It’s never easy the first night you sleep in a new place. The dust that irritates your throat, the smells that ache your head, the lights and shadows that terrify you. It’s especially not easy sleeping in a dumpster fire such as the one Chad found himself in.
But Chad was an adaptable guy. By the second or third night, he didn’t even really care.
With a paper bag under each arm, he returned from a trip to the store to replenish his beer, energy drinks, and protein bars. He was halfway to the elevator when he was greeted at the desk by none other than the blobfish guard, who was still watching the tractor-trailer parked in the lot.
He stopped. “What do you mean, roommate?”
Both eyes remained on the screen. “Told you you had a roommate. Roommate’s here.”
Chad didn’t even bother waiting for the elevator, but ran up the back stairs and threw his door open so hard it cracked the plaster when it hit the wall. He dropped both the bags on the floor and stormed in.
“Okay, whoever’s in here needs to get lost!” Chad screamed. He saw no one in the living room. He checked his bedroom, and then the spare. “I am going to—”
He stopped yelling when the greasy black-haired man standing in the middle of the room turned around.
Neither said anything for a moment.
“Oh God! I remember you! Uuugggggh!” Chad held his head and walked out and came back in. “Nope! We’re not living together. I’m calling the landlord—”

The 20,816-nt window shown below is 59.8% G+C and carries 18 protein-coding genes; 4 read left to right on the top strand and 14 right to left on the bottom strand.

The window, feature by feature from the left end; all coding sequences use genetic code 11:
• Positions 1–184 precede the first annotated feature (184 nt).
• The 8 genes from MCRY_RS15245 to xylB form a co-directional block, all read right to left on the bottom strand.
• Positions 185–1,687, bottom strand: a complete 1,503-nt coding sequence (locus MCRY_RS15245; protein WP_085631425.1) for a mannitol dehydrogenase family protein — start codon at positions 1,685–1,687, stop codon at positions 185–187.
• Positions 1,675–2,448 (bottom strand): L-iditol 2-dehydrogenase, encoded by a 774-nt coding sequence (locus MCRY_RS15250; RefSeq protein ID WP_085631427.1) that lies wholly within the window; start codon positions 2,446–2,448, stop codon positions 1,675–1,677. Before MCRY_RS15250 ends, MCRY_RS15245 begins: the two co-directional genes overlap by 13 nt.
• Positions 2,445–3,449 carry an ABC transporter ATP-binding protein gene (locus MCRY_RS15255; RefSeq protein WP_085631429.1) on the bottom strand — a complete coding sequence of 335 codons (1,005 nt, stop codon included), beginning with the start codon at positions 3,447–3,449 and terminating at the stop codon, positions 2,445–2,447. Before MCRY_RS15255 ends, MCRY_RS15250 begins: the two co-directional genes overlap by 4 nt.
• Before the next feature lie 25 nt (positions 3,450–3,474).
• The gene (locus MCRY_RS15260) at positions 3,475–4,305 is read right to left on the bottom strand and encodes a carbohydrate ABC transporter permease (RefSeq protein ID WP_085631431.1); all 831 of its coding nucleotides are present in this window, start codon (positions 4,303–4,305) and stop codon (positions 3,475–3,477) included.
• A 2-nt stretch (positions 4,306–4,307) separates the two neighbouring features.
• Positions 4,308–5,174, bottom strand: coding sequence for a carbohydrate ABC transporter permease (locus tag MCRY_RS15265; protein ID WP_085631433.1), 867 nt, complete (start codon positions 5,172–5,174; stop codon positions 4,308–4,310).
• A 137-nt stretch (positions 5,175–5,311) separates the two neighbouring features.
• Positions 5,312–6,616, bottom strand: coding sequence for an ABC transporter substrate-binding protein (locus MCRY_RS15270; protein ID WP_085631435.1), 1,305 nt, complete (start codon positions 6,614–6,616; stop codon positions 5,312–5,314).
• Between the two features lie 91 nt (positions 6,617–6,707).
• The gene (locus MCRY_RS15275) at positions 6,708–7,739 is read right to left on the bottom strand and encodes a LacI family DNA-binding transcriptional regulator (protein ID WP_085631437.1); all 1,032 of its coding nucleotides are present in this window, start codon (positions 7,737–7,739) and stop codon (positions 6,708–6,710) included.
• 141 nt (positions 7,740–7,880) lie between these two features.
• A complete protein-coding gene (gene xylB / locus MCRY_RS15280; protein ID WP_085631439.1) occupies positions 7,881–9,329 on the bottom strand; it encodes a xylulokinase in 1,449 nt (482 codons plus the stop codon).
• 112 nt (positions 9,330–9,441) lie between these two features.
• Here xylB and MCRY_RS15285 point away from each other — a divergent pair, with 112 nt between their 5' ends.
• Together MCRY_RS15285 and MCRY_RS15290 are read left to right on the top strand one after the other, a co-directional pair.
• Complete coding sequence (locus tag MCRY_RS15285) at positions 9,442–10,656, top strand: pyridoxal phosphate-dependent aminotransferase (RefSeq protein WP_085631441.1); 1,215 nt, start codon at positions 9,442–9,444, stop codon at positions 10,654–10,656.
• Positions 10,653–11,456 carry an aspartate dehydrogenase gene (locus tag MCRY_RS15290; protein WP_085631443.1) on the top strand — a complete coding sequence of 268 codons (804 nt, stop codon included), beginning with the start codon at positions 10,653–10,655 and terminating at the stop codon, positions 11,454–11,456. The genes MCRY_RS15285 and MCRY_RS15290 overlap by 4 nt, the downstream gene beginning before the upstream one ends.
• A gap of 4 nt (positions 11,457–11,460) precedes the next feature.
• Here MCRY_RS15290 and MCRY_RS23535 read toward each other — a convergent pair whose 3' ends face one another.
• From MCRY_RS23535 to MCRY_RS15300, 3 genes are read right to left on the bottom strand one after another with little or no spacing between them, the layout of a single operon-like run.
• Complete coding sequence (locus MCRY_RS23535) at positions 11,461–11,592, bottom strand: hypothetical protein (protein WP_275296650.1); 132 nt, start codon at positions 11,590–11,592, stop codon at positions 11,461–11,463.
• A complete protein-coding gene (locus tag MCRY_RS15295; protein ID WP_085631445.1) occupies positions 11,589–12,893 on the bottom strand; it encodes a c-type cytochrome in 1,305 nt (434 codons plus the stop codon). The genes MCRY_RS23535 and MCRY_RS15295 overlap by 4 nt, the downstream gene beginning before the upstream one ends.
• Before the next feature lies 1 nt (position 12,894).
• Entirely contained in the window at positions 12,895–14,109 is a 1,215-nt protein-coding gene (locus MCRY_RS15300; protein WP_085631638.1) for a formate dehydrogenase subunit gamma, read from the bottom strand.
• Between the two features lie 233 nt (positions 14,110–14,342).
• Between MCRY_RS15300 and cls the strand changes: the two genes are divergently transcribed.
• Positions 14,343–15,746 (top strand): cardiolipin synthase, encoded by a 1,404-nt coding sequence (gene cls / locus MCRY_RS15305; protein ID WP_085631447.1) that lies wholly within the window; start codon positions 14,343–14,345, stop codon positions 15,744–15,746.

Mikhail stood as still as a post. Chad’s rage increased because there was no expression to wipe off Mikhail’s face. He paced back and forth like a fenced-in dog who can’t get at the mailman.
“You’re just as creepy and useless as I remember you! You probably can’t even lift one of my smallest dumbbells! You—”
“Your goatee isn’t doing you any favors.” Mikhail moved past him and into the kitchen.
Chad rubbed his chin and followed him out of the room. “Hey, what do you mean it’s not doing me any favors? My girlfriend likes it—”
Mikhail stopped in the middle of the room and faced him directly. “Do you suppose that if I had any inkling you were the roommate, I would have signed that lease?”
“If you didn’t have any ink, how did you sign the lease?” Chad asked suspiciously, scratching his head. “If you didn’t sign anything, then you’re trespassing. I’m going downstairs to call the guard—”
“Guard’s here, Mr. Chad.” They both looked to the door to see the security guard filling the doorway. “Got a noise complaint.”
They looked at each other and then back at her.
She trained one eye on Chad and one eye on Mikhail. “Landlord doesn’t like complaints.”
“Listen,” Chad said, stepping forward. “This guy is trespassing. I can’t help it if I get upset when I come home and find a guy who looks like a serial killer in my apartment.”
The guard turned both eyes to Mikhail.
“You know me.” Chad rolled up his sleeves and rubbed his biceps. “Can you please kick him out?”
The guard turned both eyes to Chad.
Mikhail pulled on his jacket. “If it’s such a problem, then I’ll leave.”
He put his head down and went to slip by the guard, but she put her arm out to block him. “Landlord doesn’t like lease-breakers.”
She turned around and shut the door behind her, leaving them to sort it out themselves.